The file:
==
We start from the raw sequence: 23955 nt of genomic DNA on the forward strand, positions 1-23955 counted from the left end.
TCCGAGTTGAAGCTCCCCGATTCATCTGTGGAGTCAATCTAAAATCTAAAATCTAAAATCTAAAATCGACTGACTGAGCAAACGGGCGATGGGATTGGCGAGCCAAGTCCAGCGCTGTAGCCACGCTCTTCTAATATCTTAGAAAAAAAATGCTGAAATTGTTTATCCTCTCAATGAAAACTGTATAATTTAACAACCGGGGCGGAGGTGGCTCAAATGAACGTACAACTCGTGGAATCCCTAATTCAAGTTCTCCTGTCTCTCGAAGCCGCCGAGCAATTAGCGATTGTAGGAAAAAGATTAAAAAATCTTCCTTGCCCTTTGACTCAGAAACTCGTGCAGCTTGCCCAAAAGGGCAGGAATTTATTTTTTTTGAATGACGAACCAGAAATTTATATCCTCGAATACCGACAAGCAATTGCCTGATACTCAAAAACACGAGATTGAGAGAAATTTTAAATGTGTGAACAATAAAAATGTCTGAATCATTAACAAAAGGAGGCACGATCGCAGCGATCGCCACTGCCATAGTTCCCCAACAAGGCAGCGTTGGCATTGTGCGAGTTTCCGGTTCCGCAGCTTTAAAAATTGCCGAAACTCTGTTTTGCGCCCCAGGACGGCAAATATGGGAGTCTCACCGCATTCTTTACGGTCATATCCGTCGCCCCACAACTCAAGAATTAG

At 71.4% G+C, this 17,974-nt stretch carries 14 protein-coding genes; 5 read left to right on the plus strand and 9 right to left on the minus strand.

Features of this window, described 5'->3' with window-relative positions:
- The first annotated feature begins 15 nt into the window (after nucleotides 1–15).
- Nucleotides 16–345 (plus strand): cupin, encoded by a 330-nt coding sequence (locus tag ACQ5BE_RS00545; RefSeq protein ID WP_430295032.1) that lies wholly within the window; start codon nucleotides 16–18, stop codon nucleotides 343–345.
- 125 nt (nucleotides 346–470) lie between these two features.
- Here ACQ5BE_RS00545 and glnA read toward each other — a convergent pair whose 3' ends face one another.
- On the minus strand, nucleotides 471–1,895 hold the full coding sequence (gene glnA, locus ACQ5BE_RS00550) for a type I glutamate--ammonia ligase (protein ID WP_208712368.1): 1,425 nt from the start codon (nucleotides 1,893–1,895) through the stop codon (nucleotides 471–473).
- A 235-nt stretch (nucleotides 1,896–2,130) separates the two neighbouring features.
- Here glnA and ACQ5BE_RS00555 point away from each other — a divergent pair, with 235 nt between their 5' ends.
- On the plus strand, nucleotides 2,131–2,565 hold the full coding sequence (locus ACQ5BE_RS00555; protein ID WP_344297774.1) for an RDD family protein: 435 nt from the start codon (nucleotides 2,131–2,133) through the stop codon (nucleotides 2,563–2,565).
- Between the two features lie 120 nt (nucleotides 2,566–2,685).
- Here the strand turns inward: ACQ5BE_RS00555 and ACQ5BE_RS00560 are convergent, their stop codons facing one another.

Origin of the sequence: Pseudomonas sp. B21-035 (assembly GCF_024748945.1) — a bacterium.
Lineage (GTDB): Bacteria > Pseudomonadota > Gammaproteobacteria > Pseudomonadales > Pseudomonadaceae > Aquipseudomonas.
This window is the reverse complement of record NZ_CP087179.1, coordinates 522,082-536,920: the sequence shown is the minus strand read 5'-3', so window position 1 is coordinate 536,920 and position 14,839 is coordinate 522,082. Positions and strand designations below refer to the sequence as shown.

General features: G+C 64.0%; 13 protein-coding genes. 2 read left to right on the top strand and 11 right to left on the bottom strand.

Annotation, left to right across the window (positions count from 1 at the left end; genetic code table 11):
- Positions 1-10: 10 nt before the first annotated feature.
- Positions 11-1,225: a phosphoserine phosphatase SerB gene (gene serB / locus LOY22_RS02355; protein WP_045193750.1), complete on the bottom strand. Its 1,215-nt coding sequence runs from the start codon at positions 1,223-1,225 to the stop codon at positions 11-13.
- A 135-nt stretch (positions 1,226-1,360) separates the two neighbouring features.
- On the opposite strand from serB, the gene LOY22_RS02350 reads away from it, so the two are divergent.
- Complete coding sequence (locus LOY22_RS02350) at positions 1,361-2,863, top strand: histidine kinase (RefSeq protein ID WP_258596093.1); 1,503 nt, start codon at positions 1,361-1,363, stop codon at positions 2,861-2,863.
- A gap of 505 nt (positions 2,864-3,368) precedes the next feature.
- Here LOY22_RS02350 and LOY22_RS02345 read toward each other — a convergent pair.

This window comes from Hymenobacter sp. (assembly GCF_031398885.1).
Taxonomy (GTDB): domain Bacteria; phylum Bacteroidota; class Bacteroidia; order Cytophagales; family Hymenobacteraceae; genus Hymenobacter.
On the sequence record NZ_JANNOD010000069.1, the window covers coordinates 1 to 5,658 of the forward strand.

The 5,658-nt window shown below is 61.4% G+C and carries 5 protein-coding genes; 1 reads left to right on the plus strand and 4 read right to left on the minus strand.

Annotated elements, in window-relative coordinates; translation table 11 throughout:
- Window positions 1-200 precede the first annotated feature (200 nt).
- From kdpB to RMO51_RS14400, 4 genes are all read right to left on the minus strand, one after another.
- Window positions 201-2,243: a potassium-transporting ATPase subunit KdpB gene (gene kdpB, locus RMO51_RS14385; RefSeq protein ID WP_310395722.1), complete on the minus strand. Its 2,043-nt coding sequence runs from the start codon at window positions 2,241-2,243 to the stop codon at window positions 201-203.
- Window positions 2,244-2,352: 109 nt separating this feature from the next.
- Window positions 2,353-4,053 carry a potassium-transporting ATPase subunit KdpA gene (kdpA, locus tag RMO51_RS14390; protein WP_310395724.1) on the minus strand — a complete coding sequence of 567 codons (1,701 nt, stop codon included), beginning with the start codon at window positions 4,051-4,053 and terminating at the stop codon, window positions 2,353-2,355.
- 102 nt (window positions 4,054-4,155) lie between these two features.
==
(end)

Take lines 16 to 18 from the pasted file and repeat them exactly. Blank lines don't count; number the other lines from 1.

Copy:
Lineage (GTDB): Bacteria > Pseudomonadota > Gammaproteobacteria > Pseudomonadales > Pseudomonadaceae > Aquipseudomonas.
This window is the reverse complement of record NZ_CP087179.1, coordinates 522,082-536,920: the sequence shown is the minus strand read 5'-3', so window position 1 is coordinate 536,920 and position 14,839 is coordinate 522,082. Positions and strand designations below refer to the sequence as shown.

General features: G+C 64.0%; 13 protein-coding genes. 2 read left to right on the top strand and 11 right to left on the bottom strand.